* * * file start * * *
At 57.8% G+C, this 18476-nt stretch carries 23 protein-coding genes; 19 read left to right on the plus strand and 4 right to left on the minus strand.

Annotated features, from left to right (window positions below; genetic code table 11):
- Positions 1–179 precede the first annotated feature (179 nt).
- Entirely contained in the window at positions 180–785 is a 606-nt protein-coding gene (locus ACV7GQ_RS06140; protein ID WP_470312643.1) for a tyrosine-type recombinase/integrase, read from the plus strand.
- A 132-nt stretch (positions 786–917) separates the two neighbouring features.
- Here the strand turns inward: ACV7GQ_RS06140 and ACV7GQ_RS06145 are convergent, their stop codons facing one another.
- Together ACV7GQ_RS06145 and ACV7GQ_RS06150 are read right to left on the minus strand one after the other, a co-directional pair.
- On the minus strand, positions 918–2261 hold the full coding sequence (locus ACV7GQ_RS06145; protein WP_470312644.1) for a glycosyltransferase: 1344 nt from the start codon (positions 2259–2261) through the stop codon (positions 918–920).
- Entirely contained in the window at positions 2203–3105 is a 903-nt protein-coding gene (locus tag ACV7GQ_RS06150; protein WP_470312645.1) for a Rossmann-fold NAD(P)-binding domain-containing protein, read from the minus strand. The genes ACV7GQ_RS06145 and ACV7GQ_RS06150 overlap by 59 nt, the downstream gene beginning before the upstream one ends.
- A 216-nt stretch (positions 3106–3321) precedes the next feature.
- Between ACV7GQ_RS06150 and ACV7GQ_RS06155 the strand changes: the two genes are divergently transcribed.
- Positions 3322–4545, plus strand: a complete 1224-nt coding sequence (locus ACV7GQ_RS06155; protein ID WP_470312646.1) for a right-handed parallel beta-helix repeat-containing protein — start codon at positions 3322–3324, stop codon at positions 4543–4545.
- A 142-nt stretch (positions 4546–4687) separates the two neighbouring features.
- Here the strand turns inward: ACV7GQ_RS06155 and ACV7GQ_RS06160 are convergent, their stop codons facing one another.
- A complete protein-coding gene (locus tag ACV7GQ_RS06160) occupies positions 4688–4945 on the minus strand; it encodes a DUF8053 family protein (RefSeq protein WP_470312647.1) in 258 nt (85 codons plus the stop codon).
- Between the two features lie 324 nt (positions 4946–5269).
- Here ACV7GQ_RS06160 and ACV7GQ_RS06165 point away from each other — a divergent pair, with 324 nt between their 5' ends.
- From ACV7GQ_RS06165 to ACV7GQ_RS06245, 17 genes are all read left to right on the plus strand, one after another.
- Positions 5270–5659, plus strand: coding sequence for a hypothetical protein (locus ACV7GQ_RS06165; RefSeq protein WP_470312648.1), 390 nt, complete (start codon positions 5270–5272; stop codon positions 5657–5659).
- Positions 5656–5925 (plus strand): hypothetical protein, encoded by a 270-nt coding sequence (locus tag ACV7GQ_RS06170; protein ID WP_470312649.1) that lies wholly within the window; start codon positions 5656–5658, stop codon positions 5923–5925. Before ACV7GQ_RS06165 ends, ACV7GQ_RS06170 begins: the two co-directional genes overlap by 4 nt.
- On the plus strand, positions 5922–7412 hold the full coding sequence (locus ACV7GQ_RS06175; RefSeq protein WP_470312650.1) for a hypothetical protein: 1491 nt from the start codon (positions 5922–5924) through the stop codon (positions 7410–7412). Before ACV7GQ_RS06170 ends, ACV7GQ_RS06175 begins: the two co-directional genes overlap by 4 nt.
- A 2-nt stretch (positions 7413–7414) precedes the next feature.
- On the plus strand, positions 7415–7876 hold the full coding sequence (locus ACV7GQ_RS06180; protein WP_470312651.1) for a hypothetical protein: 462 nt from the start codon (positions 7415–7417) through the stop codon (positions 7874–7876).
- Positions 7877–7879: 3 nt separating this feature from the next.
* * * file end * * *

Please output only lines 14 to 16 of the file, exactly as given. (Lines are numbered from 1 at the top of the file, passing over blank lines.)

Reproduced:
- Here the strand turns inward: ACV7GQ_RS06155 and ACV7GQ_RS06160 are convergent, their stop codons facing one another.
- A complete protein-coding gene (locus tag ACV7GQ_RS06160) occupies positions 4688–4945 on the minus strand; it encodes a DUF8053 family protein (RefSeq protein WP_470312647.1) in 258 nt (85 codons plus the stop codon).
- Between the two features lie 324 nt (positions 4946–5269).